Private loans for students are credit-based. That means that a lender will look at your history of borrowing money and paying it back. Federal student loans, on the other hand, are generally based on financial situation and federal guidelines rather than credit. (Note: A credit check is conducted for the Federal PLUS Loan.)

If you don’t have a credit history, you may need a cosigner. A cosigner can be a parent, relative, or any other creditworthy individual. Their good credit history may help you get student loans for college.

Along with you, a cosigner accepts responsibility for repaying your private student loan. If you keep your loan in good standing, making on-time payments, it can be a great way to build your own credit. If you fall behind or don’t pay back your loan, your credit and your cosigner's credit can suffer if payments aren't made on time.

After you've submitted your student loan application, you’ll typically get a credit decision. Once approved, you'll also get notices to review, accept, and e-sign your loan terms.

Your school will have to certify your loan amount before it can be disbursed (paid to the school). Then you’ll get a Final Disclosure spelling out the details.

You have the right to cancel your private student loan as described in the Final Disclosure before it’s disbursed (sent) to your school.

Learn what happens after your loan is approved

Starting with your first semester, it’ll be helpful to keep track of both your federal and private student loans. Here are some tips for managing student loans and debt:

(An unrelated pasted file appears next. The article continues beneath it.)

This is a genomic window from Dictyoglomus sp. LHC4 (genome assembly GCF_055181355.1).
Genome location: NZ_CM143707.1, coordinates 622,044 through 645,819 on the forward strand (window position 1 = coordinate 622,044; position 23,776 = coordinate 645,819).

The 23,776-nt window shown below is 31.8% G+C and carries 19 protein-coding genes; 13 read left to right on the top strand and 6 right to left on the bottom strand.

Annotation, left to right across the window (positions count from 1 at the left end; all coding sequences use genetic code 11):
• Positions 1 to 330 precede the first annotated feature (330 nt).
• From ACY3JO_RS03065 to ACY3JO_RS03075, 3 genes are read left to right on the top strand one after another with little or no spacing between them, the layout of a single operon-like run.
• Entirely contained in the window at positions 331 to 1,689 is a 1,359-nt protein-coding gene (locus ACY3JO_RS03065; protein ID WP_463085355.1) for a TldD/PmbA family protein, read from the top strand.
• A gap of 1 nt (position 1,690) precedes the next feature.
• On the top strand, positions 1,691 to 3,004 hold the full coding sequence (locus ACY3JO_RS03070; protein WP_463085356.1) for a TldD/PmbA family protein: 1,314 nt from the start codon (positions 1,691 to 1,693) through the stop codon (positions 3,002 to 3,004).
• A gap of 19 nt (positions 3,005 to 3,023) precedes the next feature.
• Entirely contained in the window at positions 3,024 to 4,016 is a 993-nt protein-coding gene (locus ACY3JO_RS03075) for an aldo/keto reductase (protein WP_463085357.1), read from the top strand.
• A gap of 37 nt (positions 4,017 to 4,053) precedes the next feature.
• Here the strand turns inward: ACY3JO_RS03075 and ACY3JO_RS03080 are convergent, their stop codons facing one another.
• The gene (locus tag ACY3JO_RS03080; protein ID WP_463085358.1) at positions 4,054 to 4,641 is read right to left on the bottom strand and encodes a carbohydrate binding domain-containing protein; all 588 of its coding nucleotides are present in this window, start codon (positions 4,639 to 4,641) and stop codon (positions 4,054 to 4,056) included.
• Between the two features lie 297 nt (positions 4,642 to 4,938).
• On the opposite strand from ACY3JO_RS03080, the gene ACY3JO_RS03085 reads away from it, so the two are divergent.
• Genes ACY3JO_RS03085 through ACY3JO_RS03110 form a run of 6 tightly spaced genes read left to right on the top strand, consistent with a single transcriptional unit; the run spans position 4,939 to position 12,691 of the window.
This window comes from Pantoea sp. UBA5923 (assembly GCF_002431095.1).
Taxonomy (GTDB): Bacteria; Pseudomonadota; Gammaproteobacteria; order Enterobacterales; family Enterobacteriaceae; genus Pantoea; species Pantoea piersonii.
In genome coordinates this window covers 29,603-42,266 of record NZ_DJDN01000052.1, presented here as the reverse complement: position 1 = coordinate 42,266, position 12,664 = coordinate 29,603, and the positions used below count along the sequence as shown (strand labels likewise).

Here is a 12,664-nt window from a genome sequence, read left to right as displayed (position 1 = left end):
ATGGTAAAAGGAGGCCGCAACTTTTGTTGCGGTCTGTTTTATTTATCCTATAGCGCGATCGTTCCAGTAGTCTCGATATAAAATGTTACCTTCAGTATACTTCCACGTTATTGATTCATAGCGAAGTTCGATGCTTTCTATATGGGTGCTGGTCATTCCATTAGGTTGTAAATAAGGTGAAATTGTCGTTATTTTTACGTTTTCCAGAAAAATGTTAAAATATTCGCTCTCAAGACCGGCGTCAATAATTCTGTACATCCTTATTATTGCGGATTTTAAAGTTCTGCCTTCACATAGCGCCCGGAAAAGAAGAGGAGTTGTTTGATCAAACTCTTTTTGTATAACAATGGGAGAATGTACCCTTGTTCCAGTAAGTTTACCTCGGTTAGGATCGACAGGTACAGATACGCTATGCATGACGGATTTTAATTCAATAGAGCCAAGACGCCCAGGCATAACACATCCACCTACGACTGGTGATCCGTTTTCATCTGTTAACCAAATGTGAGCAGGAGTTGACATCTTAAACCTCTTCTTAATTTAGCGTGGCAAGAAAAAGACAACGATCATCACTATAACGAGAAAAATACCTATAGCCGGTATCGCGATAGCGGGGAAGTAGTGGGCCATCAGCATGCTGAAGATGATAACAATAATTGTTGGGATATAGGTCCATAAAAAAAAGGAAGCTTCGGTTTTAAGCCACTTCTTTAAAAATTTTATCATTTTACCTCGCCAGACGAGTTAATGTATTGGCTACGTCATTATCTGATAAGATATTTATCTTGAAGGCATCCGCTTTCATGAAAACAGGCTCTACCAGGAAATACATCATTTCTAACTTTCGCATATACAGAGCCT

1. You may apply for a new loan every year that you’re a student.
  2. You may need to be enrolled in school at least half-time.
  3. Interest accrues on your student loan throughout the life of the loan. Making in-school payments may lower the total cost of your loan.
  4. Once you leave school, whether you graduate or not, you’ll generally have a grace period of six months before you begin to make principal and interest payments.
  5. As you continue to take out federal or private student loans throughout your years in college, keep a list of the lenders, how much you’re borrowing—and don’t forget to borrow responsibly.

Learn about managing your student loans

While criteria for lending to international students may vary by lender, when applying for a student loan through Sallie Mae non-U.S. citizen students (including DACA students) who reside in and attend school in the U.S. are eligible with a creditworthy cosigner (who must be a U.S. citizen or U.S. permanent resident) and an unexpired government-issued photo ID to verify identity.

International students can get money for school through scholarships and financial aid. We encourage students and families to start with savings, grants, scholarships, and federal student loans to pay for college. Students and families should evaluate all anticipated monthly loan payments, and how much the student expects to earn in the future, before considering a private student loan.

When you pay off your student loan in full, you’ll have paid more than the amount you originally borrowed. This is generally due to the accrual of interest and interest capitalization. Interest rates are the rates charged to borrow money. It’s calculated as a percentage of your Current Principal. There are two primary types of interest rates: fixed and variable.

  • A fixed interest rate is an interest rate that stays the same for the life of the loan.